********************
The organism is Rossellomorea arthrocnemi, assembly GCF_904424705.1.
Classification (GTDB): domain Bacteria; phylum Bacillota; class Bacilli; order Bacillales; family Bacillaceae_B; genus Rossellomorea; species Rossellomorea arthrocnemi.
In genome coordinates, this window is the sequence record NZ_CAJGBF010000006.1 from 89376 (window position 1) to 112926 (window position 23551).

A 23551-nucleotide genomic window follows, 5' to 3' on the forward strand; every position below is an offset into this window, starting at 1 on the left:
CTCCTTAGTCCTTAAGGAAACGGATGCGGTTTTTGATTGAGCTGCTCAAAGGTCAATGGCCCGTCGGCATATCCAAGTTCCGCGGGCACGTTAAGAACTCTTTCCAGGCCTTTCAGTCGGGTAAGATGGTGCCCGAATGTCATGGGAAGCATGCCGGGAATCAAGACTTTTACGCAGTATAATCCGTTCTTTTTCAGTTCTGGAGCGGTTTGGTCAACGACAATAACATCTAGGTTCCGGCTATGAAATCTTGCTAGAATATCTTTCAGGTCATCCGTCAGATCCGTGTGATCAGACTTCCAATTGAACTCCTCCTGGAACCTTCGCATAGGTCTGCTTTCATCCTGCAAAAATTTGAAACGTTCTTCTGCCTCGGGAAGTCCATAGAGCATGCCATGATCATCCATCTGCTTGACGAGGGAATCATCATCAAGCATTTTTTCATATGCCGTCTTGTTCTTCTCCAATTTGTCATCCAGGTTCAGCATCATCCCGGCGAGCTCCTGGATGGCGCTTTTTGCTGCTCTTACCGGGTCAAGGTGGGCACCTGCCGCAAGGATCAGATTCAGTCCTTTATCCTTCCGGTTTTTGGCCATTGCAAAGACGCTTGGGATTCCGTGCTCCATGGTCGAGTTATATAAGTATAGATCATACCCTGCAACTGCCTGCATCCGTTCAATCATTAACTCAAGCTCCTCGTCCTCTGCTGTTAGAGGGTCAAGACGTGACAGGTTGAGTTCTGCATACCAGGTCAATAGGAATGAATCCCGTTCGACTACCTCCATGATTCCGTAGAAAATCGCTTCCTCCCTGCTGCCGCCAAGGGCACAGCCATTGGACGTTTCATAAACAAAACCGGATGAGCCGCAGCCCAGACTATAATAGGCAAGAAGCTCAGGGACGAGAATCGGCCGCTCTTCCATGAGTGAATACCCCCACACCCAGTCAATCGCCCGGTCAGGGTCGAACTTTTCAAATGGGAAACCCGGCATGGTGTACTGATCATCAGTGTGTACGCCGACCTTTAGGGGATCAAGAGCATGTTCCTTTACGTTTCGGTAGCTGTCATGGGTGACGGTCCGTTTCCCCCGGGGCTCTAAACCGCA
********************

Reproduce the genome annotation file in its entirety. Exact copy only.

The organism is Rossellomorea arthrocnemi, assembly GCF_904424705.1.
Classification (GTDB): domain Bacteria; phylum Bacillota; class Bacilli; order Bacillales; family Bacillaceae_B; genus Rossellomorea; species Rossellomorea arthrocnemi.
In genome coordinates, this window is the sequence record NZ_CAJGBF010000006.1 from 89376 (window position 1) to 112926 (window position 23551).

A 23551-nucleotide genomic window follows, 5' to 3' on the forward strand; every position below is an offset into this window, starting at 1 on the left:
CTCCTTAGTCCTTAAGGAAACGGATGCGGTTTTTGATTGAGCTGCTCAAAGGTCAATGGCCCGTCGGCATATCCAAGTTCCGCGGGCACGTTAAGAACTCTTTCCAGGCCTTTCAGTCGGGTAAGATGGTGCCCGAATGTCATGGGAAGCATGCCGGGAATCAAGACTTTTACGCAGTATAATCCGTTCTTTTTCAGTTCTGGAGCGGTTTGGTCAACGACAATAACATCTAGGTTCCGGCTATGAAATCTTGCTAGAATATCTTTCAGGTCATCCGTCAGATCCGTGTGATCAGACTTCCAATTGAACTCCTCCTGGAACCTTCGCATAGGTCTGCTTTCATCCTGCAAAAATTTGAAACGTTCTTCTGCCTCGGGAAGTCCATAGAGCATGCCATGATCATCCATCTGCTTGACGAGGGAATCATCATCAAGCATTTTTTCATATGCCGTCTTGTTCTTCTCCAATTTGTCATCCAGGTTCAGCATCATCCCGGCGAGCTCCTGGATGGCGCTTTTTGCTGCTCTTACCGGGTCAAGGTGGGCACCTGCCGCAAGGATCAGATTCAGTCCTTTATCCTTCCGGTTTTTGGCCATTGCAAAGACGCTTGGGATTCCGTGCTCCATGGTCGAGTTATATAAGTATAGATCATACCCTGCAACTGCCTGCATCCGTTCAATCATTAACTCAAGCTCCTCGTCCTCTGCTGTTAGAGGGTCAAGACGTGACAGGTTGAGTTCTGCATACCAGGTCAATAGGAATGAATCCCGTTCGACTACCTCCATGATTCCGTAGAAAATCGCTTCCTCCCTGCTGCCGCCAAGGGCACAGCCATTGGACGTTTCATAAACAAAACCGGATGAGCCGCAGCCCAGACTATAATAGGCAAGAAGCTCAGGGACGAGAATCGGCCGCTCTTCCATGAGTGAATACCCCCACACCCAGTCAATCGCCCGGTCAGGGTCGAACTTTTCAAATGGGAAACCCGGCATGGTGTACTGATCATCAGTGTGTACGCCGACCTTTAGGGGATCAAGAGCATGTTCCTTTACGTTTCGGTAGCTGTCATGGGTGACGGTCCGTTTCCCCCGGGGCTCTAAACCGCA